Bikers Pedal by the Thousands Along LSD

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    NEWSLETTERS

    Nearly 20,000 professional and leisurely riders pedaled around scenic Lake Shore Drive in a 30-mile round-trip course Sunday while raising money for the Active Transportation Alliance.

    A new kind of traffic struck Lake Shore Drive during rush hour Sunday morning as thousands of bikers took to the streets for Chicago’s annual Bike the Drive.

    Nearly 20,000 professional and leisurely riders pedaled around scenic Lake Shore Drive in a 30-mile round-trip course Sunday while raising money for the Active Transportation Alliance.

    “Every year I’m just always surprised by like how many people, how many different types of people, are just out and really enjoying the day,” said Ethan Spotts from the Active Transportation Alliance.

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    Proceeds from the event, sponsored by MB Financial Bank, will fund projects to make biking and transportation safer in the Chicagoland area and provide opportunities for economical transportation.

    From buffered and barrier-lined bike lanes to bike share programs, funds raised from Bike the Drive are being put to use across the city, and the projects are making history.

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    Beyond the 31 miles of buffered and barrier-protected bike lanes, Spotts said the city’s protected lane along Dearborn Street makes Chicago the first major city in the U.S. to have a protected bike lane through a major central business district.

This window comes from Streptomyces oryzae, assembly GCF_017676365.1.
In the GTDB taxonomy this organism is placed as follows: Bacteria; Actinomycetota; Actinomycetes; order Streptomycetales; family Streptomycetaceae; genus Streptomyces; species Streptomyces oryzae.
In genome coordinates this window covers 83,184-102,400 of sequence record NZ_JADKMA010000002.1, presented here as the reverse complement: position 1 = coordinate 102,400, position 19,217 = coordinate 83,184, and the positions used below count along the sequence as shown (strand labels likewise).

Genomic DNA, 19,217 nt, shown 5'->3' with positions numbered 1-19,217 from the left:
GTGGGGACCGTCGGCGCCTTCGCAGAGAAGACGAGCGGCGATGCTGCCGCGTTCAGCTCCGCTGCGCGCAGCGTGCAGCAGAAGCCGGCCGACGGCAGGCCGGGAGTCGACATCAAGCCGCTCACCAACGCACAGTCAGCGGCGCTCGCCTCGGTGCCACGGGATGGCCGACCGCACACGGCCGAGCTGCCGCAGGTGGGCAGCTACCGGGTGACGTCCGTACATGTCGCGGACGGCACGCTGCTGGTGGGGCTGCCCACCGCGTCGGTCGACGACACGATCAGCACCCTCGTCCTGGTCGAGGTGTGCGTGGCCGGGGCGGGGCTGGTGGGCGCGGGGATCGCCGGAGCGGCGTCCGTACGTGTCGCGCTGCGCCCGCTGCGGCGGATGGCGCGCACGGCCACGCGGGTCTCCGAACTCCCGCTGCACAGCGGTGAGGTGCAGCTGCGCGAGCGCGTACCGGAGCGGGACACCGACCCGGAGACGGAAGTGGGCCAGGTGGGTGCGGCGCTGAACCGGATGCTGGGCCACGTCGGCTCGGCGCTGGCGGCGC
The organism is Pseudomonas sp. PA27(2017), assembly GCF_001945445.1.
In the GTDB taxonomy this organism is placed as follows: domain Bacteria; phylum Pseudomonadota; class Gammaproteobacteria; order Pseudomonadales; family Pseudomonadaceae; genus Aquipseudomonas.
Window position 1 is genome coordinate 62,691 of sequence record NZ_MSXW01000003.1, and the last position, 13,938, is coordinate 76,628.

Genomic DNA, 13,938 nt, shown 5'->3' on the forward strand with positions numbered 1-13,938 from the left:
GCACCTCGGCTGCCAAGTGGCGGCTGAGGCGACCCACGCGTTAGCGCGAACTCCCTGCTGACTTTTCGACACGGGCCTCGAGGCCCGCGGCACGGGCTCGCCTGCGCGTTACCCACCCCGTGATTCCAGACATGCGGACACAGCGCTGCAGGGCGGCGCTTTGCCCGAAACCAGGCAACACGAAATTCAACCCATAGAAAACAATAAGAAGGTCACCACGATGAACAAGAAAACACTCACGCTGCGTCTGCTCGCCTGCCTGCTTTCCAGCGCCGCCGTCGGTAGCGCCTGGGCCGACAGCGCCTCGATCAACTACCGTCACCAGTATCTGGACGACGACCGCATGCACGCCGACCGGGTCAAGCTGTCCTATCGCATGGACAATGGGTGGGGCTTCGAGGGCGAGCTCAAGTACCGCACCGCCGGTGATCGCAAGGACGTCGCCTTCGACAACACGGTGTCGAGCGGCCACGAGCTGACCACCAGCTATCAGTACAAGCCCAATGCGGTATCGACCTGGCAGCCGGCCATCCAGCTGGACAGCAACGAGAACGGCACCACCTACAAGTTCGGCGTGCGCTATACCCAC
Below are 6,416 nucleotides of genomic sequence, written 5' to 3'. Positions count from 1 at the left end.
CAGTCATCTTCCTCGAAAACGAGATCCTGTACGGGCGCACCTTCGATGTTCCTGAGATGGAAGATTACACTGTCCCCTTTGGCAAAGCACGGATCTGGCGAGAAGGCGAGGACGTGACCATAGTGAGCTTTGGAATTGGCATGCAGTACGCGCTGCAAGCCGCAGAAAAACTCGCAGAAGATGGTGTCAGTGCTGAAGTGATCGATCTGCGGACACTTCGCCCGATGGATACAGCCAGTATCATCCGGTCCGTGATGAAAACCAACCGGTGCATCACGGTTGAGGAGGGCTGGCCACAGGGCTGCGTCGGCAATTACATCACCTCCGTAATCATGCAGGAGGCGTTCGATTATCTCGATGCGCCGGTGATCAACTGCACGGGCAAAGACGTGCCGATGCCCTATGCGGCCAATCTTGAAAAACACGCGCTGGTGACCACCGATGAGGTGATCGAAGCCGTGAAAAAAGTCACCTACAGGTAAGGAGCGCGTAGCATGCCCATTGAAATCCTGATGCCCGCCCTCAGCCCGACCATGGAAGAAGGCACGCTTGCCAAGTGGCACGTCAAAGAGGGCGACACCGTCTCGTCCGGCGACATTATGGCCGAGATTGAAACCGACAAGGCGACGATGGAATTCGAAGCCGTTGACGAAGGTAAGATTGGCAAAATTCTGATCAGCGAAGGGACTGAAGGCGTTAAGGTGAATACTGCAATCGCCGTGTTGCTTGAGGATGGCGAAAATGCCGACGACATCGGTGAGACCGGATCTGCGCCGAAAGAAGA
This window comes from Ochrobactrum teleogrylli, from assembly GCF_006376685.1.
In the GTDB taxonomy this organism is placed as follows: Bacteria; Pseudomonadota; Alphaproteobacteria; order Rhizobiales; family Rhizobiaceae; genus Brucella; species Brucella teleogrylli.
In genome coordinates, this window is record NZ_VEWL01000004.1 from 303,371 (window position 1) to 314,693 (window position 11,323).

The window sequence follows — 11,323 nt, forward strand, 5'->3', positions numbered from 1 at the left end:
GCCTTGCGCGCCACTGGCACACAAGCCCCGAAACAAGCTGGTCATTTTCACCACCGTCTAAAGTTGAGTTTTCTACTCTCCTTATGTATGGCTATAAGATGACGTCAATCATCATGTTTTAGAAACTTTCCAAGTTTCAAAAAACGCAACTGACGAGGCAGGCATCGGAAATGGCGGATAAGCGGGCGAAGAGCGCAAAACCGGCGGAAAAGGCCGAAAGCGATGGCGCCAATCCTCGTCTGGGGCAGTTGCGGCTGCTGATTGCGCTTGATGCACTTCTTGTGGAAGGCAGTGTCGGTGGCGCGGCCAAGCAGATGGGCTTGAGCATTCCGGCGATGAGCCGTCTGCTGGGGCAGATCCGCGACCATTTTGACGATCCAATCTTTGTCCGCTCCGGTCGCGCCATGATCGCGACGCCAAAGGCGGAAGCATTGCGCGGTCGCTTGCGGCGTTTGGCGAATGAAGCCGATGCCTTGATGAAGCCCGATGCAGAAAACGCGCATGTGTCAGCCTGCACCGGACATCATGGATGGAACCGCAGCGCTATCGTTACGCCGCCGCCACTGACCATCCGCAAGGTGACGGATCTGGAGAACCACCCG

“We’re stepping up,” he said. “Chicago’s going to be number one.”

    Recently, Mayor Rahm Emanuel announced plans to roll out a new bike sharing program this June, offering 4,000 three-speed cruisers at kiosks at Union Station, Ogilvie Transportation Center and various downtown CTA stations.

    The bikes debuted at the event Sunday, with many receiving their inaugural rides along LSD.

     

    Emanuel has shown consistent support for bikers in Chicago after implementing new bike lanes and supporting the bike share program, and Potts said the Mayor and his crew deserve an “A” for their efforts.

    But not everyone is as happy with the road changes.

    Some drivers fear the new lane configurations are too congested and confusing and could lead to more accidents.

    But according to Active Trans, the number of people biking to work has doubled in the last five years and is proof that cycling’s popularity is growing in Chicago, if 20,000 bikers taking over Lake Shore Drive wasn’t convincing enough.

    And Bikers agree that the event meets the needs of the city, offering opportunities for experienced riders and leisure coasting with family and friend.

    “What’s better than a ride and not a race that everybody can enjoy?” said Karen Pearlman, chief financial officer with MB Financial Bank.

     

    Even members of the NBC Chicago team grabbed their wheels and joined in for the event.

    “I’m always reporting on it or mentioning it but I’ve always been jealous of the people that are out here doing it,” said NBC Chicago’s Anthony Ponce, who experienced the event for the first time Sunday.

    Ponce was joined by Mike Adamle, a veteran of the event for over a decade.

    But despite the difference in their years of participation, the NBC Chicago crew took the trip together.

    “A station that rides together, glides together,” said Adamle.